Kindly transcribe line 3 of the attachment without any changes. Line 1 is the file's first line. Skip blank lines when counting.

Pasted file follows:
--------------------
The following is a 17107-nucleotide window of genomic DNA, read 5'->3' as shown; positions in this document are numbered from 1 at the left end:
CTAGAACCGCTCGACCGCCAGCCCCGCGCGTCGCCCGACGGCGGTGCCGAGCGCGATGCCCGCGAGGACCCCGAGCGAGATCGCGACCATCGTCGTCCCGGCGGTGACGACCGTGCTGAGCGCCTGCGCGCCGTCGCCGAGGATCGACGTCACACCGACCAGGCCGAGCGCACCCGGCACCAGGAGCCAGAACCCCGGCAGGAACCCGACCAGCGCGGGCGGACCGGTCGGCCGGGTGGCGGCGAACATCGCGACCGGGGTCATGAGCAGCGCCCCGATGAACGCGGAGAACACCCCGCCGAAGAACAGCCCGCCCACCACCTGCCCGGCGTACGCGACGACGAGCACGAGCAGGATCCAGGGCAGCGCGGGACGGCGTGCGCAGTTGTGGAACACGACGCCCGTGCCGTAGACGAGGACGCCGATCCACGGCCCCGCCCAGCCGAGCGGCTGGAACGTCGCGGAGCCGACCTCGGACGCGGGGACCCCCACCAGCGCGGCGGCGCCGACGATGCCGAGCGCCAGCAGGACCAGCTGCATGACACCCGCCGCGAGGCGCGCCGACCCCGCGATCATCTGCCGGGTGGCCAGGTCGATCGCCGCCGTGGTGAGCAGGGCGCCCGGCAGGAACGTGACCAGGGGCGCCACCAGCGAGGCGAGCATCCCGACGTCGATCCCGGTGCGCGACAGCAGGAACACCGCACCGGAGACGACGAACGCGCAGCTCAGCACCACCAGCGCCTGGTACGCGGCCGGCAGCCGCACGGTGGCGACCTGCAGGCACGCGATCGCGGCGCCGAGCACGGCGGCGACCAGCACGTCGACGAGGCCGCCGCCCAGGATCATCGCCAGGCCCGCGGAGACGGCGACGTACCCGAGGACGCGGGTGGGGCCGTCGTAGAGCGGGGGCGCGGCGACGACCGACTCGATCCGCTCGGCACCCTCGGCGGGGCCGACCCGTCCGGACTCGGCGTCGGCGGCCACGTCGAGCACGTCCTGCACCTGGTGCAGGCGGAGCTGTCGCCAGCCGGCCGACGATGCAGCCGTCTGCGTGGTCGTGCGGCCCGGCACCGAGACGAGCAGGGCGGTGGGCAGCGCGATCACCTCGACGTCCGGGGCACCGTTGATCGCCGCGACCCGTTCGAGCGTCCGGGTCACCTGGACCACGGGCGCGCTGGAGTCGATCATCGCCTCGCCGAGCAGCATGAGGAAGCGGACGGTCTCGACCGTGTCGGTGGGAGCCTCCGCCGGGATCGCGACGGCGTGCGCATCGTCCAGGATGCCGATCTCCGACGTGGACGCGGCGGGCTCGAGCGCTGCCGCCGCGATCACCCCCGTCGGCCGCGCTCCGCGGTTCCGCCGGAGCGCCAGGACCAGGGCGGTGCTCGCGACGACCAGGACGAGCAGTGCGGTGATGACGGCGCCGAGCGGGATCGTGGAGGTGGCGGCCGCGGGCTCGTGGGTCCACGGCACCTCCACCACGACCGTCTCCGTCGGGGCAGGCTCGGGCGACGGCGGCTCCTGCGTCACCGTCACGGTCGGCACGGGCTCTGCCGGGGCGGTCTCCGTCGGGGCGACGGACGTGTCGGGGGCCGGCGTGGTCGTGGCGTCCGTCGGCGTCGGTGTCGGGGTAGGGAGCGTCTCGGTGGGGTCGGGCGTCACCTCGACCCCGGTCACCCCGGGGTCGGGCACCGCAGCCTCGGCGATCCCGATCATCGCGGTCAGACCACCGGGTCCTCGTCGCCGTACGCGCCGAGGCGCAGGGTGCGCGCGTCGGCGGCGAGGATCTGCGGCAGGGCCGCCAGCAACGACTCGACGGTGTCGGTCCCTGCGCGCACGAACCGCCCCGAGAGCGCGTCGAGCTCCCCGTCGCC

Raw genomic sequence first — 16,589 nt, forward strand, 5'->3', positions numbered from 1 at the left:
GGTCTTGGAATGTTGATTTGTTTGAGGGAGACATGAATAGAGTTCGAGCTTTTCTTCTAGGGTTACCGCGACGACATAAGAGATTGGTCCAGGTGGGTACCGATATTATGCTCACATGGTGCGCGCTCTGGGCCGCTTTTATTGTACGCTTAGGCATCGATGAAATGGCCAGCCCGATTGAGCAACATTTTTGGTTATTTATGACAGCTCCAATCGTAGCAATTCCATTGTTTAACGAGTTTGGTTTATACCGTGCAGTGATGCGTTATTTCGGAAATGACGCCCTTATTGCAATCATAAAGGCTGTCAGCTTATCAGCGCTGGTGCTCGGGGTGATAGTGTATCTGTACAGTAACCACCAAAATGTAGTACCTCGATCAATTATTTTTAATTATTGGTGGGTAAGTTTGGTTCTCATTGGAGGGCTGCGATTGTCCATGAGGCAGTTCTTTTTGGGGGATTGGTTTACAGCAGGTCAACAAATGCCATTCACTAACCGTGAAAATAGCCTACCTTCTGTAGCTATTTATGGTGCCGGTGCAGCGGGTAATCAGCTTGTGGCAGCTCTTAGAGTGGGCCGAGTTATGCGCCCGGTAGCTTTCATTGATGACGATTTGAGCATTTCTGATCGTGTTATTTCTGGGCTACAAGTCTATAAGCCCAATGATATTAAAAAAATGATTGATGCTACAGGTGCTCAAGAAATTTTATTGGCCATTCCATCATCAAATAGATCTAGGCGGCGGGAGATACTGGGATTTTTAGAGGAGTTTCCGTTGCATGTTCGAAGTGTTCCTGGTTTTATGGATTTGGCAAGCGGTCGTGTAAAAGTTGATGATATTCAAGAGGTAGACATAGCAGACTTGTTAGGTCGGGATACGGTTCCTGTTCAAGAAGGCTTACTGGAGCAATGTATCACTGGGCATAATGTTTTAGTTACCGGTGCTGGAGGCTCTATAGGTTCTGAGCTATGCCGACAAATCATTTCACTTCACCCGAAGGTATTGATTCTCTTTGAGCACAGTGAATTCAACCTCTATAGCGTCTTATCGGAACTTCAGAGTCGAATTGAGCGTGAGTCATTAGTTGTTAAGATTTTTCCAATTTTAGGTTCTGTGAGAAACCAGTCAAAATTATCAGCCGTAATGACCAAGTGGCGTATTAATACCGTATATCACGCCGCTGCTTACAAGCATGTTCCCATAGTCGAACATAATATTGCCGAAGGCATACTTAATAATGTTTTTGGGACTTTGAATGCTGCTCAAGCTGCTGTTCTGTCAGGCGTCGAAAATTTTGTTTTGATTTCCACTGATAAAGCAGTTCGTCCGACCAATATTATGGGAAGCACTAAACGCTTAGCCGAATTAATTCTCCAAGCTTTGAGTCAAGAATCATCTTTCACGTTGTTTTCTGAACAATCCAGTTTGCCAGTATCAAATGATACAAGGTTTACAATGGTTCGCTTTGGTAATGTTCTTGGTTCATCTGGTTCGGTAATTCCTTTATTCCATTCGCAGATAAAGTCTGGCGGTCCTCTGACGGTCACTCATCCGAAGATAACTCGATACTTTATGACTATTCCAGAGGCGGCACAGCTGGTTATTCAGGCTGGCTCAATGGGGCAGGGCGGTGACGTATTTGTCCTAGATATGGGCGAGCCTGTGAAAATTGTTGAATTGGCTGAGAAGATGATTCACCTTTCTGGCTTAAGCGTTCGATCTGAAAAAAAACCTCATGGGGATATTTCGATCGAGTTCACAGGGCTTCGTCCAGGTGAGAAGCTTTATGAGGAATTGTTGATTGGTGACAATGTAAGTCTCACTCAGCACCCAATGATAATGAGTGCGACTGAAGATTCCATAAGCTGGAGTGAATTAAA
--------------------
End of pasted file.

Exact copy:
Raw genomic sequence first — 16,589 nt, forward strand, 5'->3', positions numbered from 1 at the left: